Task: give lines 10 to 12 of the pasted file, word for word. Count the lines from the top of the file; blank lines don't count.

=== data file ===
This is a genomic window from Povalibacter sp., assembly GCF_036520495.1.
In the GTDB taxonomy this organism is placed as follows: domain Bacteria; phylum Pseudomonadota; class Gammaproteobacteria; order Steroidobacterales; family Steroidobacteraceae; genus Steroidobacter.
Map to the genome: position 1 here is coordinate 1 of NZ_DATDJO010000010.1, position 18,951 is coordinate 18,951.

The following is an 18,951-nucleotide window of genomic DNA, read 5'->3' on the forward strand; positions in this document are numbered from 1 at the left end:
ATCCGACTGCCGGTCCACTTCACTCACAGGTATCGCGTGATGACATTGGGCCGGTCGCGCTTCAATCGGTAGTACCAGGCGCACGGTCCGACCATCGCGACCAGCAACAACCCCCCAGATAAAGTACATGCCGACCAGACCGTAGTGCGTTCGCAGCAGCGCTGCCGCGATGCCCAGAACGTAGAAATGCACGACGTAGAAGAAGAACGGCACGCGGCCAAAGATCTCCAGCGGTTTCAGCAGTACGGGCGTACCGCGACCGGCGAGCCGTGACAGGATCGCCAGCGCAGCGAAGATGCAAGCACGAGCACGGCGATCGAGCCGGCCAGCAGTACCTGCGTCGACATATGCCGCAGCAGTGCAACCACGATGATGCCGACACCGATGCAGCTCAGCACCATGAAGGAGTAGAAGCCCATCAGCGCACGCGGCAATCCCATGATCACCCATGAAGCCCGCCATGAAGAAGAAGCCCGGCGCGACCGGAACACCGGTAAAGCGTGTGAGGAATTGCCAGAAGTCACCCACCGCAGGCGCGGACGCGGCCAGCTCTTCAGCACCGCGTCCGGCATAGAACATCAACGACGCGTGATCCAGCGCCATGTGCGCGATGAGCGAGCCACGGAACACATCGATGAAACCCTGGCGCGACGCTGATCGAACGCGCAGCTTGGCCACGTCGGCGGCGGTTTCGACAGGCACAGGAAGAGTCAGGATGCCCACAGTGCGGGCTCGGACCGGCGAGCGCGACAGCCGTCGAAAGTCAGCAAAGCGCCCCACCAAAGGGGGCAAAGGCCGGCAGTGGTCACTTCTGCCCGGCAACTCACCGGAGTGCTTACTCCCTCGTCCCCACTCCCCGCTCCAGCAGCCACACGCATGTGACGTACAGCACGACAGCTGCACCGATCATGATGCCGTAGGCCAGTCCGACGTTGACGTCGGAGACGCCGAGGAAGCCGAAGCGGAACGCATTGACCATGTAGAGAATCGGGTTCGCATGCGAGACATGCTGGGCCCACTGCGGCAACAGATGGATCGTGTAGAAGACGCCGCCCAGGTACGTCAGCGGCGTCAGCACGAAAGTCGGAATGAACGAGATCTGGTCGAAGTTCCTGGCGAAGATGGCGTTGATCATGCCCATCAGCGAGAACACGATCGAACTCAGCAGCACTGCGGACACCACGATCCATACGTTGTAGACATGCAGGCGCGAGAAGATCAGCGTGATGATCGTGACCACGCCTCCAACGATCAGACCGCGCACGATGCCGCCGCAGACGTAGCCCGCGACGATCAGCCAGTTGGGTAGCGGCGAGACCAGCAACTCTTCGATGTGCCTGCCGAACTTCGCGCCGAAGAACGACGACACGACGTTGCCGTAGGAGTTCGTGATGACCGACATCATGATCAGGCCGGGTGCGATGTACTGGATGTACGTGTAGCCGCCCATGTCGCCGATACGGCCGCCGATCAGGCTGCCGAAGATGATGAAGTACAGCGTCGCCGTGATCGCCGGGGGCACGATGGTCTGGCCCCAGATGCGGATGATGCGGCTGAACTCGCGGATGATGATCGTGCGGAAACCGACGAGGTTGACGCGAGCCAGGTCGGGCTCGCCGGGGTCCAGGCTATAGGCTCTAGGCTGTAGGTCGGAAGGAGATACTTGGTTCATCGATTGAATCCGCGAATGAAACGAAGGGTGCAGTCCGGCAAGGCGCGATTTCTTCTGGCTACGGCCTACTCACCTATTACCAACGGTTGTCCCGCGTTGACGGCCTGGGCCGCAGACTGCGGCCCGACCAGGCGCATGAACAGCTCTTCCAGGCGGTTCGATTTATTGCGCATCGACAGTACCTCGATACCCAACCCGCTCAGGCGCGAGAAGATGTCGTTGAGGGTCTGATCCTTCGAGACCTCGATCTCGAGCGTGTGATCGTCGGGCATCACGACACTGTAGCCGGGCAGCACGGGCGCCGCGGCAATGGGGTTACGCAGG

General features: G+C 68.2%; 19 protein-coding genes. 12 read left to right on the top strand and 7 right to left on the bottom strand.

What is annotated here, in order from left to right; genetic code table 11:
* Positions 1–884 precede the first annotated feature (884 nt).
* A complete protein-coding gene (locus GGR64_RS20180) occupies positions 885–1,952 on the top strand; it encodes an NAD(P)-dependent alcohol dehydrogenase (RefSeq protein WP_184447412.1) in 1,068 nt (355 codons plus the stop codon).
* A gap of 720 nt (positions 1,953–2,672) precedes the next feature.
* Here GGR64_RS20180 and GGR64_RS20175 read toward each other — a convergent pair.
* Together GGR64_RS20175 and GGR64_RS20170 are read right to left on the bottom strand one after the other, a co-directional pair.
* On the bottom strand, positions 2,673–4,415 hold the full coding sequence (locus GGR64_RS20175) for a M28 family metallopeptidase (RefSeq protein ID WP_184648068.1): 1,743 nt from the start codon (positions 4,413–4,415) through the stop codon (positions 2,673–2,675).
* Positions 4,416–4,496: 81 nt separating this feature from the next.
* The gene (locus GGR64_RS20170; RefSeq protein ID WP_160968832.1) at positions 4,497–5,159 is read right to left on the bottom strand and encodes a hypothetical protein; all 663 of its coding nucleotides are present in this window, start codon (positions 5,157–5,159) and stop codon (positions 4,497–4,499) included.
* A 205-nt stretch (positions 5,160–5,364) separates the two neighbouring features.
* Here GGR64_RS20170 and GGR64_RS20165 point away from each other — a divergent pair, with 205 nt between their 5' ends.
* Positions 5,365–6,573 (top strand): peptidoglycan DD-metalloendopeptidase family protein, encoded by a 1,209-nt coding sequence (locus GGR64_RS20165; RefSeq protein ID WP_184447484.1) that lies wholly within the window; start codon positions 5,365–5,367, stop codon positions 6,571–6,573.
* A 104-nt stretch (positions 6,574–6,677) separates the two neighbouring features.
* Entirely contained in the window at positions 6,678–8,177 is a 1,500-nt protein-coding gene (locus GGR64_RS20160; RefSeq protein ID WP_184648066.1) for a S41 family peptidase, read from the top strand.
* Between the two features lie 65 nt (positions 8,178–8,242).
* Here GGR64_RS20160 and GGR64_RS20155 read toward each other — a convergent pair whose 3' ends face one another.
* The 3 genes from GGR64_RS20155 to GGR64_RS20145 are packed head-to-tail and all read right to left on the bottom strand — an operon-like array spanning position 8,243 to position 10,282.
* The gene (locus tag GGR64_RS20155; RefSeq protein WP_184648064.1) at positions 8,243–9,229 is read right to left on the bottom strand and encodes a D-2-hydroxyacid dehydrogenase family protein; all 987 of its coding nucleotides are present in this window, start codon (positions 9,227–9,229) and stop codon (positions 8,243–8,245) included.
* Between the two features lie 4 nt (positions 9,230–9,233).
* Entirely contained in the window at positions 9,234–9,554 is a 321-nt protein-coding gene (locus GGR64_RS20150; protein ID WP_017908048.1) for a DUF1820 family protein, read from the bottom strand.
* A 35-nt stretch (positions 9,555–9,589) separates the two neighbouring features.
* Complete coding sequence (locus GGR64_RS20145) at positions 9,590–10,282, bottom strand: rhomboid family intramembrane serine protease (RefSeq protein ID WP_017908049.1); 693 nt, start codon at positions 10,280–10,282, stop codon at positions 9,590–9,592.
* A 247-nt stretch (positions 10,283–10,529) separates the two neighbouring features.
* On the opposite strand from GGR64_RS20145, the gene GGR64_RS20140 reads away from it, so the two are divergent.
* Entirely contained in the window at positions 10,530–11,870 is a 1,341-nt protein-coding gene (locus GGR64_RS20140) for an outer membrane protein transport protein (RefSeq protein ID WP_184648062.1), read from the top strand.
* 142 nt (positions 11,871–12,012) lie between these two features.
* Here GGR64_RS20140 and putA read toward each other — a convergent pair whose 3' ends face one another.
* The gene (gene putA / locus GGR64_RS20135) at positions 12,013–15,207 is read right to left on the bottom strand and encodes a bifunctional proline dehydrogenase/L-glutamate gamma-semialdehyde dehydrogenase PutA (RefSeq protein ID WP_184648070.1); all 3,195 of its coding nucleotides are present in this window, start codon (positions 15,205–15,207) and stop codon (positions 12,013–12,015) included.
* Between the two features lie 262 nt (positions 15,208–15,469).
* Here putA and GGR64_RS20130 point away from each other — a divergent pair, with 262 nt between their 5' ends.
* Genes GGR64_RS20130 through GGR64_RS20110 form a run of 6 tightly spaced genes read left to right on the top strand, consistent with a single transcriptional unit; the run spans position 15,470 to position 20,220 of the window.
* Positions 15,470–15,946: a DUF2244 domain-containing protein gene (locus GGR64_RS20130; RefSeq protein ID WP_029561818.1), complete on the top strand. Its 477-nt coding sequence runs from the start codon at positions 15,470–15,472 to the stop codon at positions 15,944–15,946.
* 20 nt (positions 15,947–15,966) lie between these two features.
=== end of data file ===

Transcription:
* A gap of 720 nt (positions 1,953–2,672) precedes the next feature.
* Here GGR64_RS20180 and GGR64_RS20175 read toward each other — a convergent pair.
* Together GGR64_RS20175 and GGR64_RS20170 are read right to left on the bottom strand one after the other, a co-directional pair.